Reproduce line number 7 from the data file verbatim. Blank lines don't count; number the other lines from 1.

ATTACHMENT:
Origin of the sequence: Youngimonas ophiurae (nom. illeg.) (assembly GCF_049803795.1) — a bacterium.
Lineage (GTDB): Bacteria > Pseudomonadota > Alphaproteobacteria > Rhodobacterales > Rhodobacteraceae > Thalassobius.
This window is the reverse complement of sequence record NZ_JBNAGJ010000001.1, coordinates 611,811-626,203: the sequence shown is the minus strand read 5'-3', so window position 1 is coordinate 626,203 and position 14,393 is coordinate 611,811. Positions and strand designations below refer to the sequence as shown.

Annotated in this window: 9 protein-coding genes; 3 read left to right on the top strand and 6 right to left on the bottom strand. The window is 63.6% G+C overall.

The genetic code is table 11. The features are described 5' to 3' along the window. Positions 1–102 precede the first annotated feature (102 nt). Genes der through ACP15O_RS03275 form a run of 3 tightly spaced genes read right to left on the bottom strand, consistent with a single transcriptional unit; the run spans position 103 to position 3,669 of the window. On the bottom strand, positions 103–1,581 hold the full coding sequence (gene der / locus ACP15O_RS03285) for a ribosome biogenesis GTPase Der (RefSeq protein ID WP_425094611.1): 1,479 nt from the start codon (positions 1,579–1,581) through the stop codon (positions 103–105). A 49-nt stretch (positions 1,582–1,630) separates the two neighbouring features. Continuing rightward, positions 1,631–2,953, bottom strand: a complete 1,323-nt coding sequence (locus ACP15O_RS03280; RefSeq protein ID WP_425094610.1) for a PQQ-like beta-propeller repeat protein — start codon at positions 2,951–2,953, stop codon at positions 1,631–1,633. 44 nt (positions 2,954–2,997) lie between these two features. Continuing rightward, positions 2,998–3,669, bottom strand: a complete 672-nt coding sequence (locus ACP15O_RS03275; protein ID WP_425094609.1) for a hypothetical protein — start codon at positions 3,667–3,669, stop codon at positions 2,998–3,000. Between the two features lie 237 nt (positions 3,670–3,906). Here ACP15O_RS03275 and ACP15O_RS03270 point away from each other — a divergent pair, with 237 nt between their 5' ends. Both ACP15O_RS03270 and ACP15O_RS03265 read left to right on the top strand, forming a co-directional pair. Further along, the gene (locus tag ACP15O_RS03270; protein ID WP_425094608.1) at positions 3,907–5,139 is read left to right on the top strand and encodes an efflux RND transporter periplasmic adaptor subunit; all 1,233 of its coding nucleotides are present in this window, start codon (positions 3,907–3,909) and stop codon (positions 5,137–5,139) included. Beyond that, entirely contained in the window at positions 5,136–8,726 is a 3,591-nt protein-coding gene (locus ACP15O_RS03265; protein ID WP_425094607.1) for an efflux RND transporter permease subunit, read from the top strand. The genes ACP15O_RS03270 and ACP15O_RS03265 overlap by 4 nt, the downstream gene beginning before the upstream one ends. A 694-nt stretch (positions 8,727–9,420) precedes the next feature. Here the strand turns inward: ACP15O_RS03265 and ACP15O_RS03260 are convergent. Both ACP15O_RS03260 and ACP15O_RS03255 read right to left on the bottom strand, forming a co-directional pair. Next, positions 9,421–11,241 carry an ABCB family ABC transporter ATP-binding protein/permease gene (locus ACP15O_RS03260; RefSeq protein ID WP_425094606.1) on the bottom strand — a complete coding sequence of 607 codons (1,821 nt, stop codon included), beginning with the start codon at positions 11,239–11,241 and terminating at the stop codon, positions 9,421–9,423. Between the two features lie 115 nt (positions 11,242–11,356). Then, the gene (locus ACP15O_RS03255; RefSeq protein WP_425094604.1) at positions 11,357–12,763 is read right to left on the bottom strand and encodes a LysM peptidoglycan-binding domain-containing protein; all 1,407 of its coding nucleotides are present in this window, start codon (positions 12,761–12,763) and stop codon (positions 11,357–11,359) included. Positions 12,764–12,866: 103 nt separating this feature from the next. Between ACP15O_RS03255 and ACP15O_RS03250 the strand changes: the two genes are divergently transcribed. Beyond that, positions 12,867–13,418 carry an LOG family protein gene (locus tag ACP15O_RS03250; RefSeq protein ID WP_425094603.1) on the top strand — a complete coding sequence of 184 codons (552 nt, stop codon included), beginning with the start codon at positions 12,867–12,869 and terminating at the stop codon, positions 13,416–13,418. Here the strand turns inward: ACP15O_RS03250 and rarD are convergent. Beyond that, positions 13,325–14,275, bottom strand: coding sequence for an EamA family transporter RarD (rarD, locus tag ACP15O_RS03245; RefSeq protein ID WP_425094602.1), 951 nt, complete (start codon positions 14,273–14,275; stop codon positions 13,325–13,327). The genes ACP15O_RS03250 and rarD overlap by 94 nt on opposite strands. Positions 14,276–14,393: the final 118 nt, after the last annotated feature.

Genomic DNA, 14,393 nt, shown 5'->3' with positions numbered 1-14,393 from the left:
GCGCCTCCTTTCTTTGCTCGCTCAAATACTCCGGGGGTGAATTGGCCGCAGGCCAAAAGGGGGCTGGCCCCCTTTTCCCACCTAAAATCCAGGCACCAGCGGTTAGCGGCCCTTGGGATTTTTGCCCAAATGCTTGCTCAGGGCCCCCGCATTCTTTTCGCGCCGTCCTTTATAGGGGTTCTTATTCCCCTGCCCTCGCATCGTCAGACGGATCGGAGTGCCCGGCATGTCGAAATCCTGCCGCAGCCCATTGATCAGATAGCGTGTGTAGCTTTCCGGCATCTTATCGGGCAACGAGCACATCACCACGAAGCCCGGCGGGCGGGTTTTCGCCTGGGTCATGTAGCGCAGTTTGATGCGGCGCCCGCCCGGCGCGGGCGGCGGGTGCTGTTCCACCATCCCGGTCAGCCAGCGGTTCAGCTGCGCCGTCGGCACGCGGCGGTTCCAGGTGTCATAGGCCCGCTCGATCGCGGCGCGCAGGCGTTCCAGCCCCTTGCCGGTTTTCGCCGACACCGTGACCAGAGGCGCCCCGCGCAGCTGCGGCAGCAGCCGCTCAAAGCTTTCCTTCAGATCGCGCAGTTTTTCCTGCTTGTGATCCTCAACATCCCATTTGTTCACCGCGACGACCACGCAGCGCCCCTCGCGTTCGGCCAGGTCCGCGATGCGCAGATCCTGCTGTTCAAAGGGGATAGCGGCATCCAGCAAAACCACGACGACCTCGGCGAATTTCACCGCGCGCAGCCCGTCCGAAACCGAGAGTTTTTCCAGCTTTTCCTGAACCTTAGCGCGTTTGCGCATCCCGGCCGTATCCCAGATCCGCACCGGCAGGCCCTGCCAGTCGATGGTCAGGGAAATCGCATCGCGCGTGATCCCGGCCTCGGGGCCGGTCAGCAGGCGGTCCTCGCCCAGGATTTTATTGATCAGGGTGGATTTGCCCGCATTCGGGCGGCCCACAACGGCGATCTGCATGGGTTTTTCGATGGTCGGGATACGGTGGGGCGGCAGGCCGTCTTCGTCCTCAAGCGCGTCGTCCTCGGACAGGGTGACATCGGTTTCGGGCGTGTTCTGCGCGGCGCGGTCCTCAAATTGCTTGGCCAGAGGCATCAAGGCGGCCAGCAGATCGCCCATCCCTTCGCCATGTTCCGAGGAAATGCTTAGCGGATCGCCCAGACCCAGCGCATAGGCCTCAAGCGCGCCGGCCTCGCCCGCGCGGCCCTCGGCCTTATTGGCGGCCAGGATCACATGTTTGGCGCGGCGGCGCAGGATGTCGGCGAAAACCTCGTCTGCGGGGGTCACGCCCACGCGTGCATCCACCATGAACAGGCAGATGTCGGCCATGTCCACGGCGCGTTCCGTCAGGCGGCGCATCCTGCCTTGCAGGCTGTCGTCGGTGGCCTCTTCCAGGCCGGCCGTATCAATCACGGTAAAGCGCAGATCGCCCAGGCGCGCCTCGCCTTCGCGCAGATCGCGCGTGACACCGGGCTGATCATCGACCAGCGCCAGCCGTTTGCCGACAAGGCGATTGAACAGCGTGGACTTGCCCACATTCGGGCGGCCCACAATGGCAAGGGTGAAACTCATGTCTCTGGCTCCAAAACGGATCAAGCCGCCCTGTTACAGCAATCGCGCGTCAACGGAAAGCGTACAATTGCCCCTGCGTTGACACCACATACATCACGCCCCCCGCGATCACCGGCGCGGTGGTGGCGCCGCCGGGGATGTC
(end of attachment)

GCGCCTCCTTTCTTTGCTCGCTCAAATACTCCGGGGGTGAATTGGCCGCAGGCCAAAAGGGGGCTGGCCCCCTTTTCCCACCTAAAATCCAGGCACCAGCGGTTAGCGGCCCTTGGGATTTTTGCCCAAATGCTTGCTCAGGGCCCCCGCATTCTTTTCGCGCCGTCCTTTATAGGGGTTCTTATTCCCCTGCCCTCGCATCGTCAGACGGATCGGAGTGCCCGGCATGTCGAAATCCTGCCGCAGCCCATTGATCAGATAGCGTGTGTAGCTTTCCGGCATCTTATCGGGCAACGAGCACATCACCACGAAGCCCGGCGGGCGGGTTTTCGCCTGGGTCATGTAGCGCAGTTTGATGCGGCGCCCGCCCGGCGCGGGCGGCGGGTGCTGTTCCACCATCCCGGTCAGCCAGCGGTTCAGCTGCGCCGTCGGCACGCGGCGGTTCCAGGTGTCATAGGCCCGCTCGATCGCGGCGCGCAGGCGTTCCAGCCCCTTGCCGGTTTTCGCCGACACCGTGACCAGAGGCGCCCCGCGCAGCTGCGGCAGCAGCCGCTCAAAGCTTTCCTTCAGATCGCGCAGTTTTTCCTGCTTGTGATCCTCAACATCCCATTTGTTCACCGCGACGACCACGCAGCGCCCCTCGCGTTCGGCCAGGTCCGCGATGCGCAGATCCTGCTGTTCAAAGGGGATAGCGGCATCCAGCAAAACCACGACGACCTCGGCGAATTTCACCGCGCGCAGCCCGTCCGAAACCGAGAGTTTTTCCAGCTTTTCCTGAACCTTAGCGCGTTTGCGCATCCCGGCCGTATCCCAGATCCGCACCGGCAGGCCCTGCCAGTCGATGGTCAGGGAAATCGCATCGCGCGTGATCCCGGCCTCGGGGCCGGTCAGCAGGCGGTCCTCGCCCAGGATTTTATTGATCAGGGTGGATTTGCCCGCATTCGGGCGGCCCACAACGGCGATCTGCATGGGTTTTTCGATGGTCGGGATACGGTGGGGCGGCAGGCCGTCTTCGTCCTCAAGCGCGTCGTCCTCGGACAGGGTGACATCGGTTTCGGGCGTGTTCTGCGCGGCGCGGTCCTCAAATTGCTTGGCCAGAGGCATCAAGGCGGCCAGCAGATCGCCCATCCCTTCGCCATGTTCCGAGGAAATGCTTAGCGGATCGCCCAGACCCAGCGCATAGGCCTCAAGCGCGCCGGCCTCGCCCGCGCGGCCCTCGGCCTTATTGGCGGCCAGGATCACATGTTTGGCGCGGCGGCGCAGGATGTCGGCGAAAACCTCGTCTGCGGGGGTCACGCCCACGCGTGCATCCACCATGAACAGGCAGATGTCGGCCATGTCCACGGCGCGTTCCGTCAGGCGGCGCATCCTGCCTTGCAGGCTGTCGTCGGTGGCCTCTTCCAGGCCGGCCGTATCAATCACGGTAAAGCGCAGATCGCCCAGGCGCGCCTCGCCTTCGCGCAGATCGCGCGTGACACCGGGCTGATCATCGACCAGCGCCAGCCGTTTGCCGACAAGGCGATTGAACAGCGTGGACTTGCCCACATTCGGGCGGCCCACAATGGCAAGGGTGAAACTCATGTCTCTGGCTCCAAAACGGATCAAGCCGCCCTGTTACAGCAATCGCGCGTCAACGGAAAGCGTACAATTGCCCCTGCGTTGACACCACATACATCACGCCCCCCGCGATCACCGGCGCGGTGGTGGCGCCGCCGGGGATGTC